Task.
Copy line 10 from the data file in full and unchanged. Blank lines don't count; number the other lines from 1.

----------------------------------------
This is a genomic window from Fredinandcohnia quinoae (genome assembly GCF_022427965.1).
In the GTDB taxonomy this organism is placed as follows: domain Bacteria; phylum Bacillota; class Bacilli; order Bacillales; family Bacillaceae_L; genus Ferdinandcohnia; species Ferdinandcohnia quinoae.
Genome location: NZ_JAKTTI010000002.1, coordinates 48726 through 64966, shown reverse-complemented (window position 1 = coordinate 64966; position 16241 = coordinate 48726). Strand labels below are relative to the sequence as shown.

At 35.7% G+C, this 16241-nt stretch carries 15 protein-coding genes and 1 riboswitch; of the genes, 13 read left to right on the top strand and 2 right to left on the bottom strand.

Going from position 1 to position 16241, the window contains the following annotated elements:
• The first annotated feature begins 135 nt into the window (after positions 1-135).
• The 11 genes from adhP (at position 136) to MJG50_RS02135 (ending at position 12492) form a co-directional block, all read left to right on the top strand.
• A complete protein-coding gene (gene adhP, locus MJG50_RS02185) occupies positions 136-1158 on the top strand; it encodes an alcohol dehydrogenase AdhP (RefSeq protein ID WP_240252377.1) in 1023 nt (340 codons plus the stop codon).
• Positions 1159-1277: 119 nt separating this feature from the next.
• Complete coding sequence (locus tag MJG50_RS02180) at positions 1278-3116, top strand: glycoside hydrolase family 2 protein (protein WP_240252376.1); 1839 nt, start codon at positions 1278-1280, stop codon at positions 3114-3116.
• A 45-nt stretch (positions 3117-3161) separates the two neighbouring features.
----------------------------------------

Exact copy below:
• Complete coding sequence (locus tag MJG50_RS02180) at positions 1278-3116, top strand: glycoside hydrolase family 2 protein (protein WP_240252376.1); 1839 nt, start codon at positions 1278-1280, stop codon at positions 3114-3116.